By March 23, Congress will have to pass a bill to fund the government. In doing so, Republicans and Democrats can reverse the maddening policy that has essentially shut down research on gun violence for the last 22 years.
This is the easiest, least controversial step Congress can take in the wake of Wednesday’s mass shooting at Marjory Stoneman Douglas High School in Parkland, Florida, which left 17 people dead. Gun control legislation certainly isn’t going anywhere—House Speaker Paul Ryan suggested as much on Thursday morning, when he said Congress needs more information on what would be an effective policy: “I think, as public policymakers, we don’t just knee-jerk before we even have all the facts and the data.”
But as things stand now, Congress will never have the facts or the data Ryan claims to need because, as the Washington Post reported in October, “Gun-control research in the United States essentially came to a standstill in 1996.”
In 1996, the Republican-majority Congress threatened to strip funding from the Centers for Disease Control and Prevention unless it stopped funding research into firearm injuries and deaths. The National Rifle Association accused the CDC of promoting gun control. As a result, the CDC stopped funding gun-control research — which had a chilling effect far beyond the agency, drying up money for almost all public health studies of the issue nationwide.
“In the area of what works to prevent shootings, we know almost nothing,” Mark Rosenberg, who led the CDC’s gun-violence research in the 1990s, told the Post.
This policy—known as the Dickey Amendment—should not exist. Even its former champion acknowledged as much. In 2015, two years before his death, Republican Congressman Jay Dickey told HuffPost that he wished he had never put forward the policy. “I wish we had started the proper research and kept it going all this time,” he said. “I have regrets.”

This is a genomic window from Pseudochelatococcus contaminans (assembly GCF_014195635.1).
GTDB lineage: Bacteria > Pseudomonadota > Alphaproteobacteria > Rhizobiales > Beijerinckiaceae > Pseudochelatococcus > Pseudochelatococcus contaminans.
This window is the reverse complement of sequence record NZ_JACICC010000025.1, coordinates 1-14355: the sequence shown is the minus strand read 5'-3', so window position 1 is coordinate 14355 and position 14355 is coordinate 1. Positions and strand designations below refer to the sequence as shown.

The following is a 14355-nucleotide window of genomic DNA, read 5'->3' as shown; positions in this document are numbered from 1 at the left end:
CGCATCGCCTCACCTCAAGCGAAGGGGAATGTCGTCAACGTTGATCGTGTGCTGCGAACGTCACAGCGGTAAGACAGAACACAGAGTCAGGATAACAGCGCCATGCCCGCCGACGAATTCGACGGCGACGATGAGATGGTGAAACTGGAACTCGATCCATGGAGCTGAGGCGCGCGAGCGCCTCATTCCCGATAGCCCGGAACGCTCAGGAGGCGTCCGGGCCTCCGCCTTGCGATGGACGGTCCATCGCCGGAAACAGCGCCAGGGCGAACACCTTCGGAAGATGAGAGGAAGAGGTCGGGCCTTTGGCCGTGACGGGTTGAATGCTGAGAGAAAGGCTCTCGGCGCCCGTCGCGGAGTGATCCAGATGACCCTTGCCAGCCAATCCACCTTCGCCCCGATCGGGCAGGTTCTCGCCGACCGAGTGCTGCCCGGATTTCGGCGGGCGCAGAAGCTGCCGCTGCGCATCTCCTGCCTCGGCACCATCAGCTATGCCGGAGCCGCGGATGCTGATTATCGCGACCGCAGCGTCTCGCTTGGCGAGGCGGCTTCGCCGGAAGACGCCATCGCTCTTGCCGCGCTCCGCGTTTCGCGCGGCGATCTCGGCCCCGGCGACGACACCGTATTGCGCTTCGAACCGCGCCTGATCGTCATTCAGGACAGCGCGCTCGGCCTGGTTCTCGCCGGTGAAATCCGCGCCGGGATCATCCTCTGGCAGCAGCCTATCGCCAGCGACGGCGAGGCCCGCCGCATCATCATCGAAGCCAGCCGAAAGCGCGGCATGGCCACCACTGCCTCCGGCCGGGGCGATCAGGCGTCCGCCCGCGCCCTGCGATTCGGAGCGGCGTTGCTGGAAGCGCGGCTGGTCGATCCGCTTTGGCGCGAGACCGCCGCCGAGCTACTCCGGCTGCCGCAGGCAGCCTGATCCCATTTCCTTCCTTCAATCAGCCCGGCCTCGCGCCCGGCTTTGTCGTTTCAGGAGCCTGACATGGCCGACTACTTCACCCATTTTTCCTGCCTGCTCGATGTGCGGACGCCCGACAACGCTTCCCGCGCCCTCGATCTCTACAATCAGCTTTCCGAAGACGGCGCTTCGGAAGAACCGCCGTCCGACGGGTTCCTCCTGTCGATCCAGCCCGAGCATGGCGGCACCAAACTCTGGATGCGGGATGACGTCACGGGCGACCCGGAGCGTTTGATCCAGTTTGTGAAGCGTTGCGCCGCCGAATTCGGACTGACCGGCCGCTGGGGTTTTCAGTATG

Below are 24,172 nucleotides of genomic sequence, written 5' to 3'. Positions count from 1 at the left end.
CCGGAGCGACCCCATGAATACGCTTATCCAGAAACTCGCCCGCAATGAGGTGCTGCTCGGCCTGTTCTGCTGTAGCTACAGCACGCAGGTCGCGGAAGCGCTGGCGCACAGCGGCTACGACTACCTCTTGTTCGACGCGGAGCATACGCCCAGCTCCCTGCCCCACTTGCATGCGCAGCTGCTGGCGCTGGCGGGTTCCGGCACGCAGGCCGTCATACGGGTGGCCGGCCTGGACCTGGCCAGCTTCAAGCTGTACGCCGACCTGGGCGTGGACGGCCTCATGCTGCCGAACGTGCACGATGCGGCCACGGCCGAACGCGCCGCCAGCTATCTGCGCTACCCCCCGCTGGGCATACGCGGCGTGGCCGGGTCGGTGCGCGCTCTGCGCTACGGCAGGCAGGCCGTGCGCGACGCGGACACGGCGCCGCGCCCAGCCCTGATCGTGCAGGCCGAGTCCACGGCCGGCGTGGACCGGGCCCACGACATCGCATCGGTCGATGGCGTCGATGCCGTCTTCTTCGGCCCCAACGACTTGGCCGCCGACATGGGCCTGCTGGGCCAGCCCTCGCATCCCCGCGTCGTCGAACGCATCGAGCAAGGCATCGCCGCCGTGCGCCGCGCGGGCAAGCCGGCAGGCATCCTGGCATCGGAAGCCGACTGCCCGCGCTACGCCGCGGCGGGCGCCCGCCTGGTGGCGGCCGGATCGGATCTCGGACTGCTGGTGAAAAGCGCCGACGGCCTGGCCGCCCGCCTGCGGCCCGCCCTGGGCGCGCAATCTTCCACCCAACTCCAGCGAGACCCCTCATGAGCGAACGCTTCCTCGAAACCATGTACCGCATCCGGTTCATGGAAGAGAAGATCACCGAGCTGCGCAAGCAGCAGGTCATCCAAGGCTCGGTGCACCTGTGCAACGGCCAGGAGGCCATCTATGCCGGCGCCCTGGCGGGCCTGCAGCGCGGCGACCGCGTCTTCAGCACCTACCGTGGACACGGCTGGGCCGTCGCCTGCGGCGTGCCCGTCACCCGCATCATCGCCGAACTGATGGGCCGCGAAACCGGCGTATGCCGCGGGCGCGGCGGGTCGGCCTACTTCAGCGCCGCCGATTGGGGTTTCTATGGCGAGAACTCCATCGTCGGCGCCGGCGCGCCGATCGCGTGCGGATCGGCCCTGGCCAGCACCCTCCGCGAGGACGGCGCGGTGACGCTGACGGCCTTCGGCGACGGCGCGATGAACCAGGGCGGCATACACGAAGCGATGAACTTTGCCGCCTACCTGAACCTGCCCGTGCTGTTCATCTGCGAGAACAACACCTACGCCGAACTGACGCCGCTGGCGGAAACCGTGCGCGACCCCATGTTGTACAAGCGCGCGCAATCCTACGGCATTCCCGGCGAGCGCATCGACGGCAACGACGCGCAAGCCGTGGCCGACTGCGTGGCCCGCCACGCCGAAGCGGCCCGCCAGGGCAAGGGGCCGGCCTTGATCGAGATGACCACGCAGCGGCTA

If Americans had this research, Congress would have a clearer picture of what effective policy steps would be to prevent these sickeningly familiar mass shootings. As the Union of Concerned Scientists’ Yogin Kothari pointed out on Thursday, “Since 2013, there have been 290 school shootings, an average of nearly one per week. In 2018, there have been 18 school shootings in 45 days.” Then again, it’s already widely accepted that reducing gun ownership would reduce gun violence. The New York Times’ Max Fischer and Josh Keller last November addressed the question, “What Explains U.S. Mass Shootings?”
Perhaps, some speculate, it is because American society is unusually violent. Or its racial divisions have frayed the bonds of society. Or its citizens lack proper mental care under a health care system that draws frequent derision abroad.
These explanations share one thing in common: Though seemingly sensible, all have been debunked by research on shootings elsewhere in the world. Instead, an ever-growing body of research consistently reaches the same conclusion.
The only variable that can explain the high rate of mass shootings in America is its astronomical number of guns.
This, perhaps, is why Republicans are opposed to federal funding of gun violence research: They know what the conclusion will be. And as long as the research is being conducted independently of the federal government, Republicans can discredit it just like they do to environmental research: by accusing it of bias, or lack of rigor, or insufficient data. If Congress does not reverse this prohibition in March, and the Republicans are to blame, it will be up to voters to punish them for it this fall.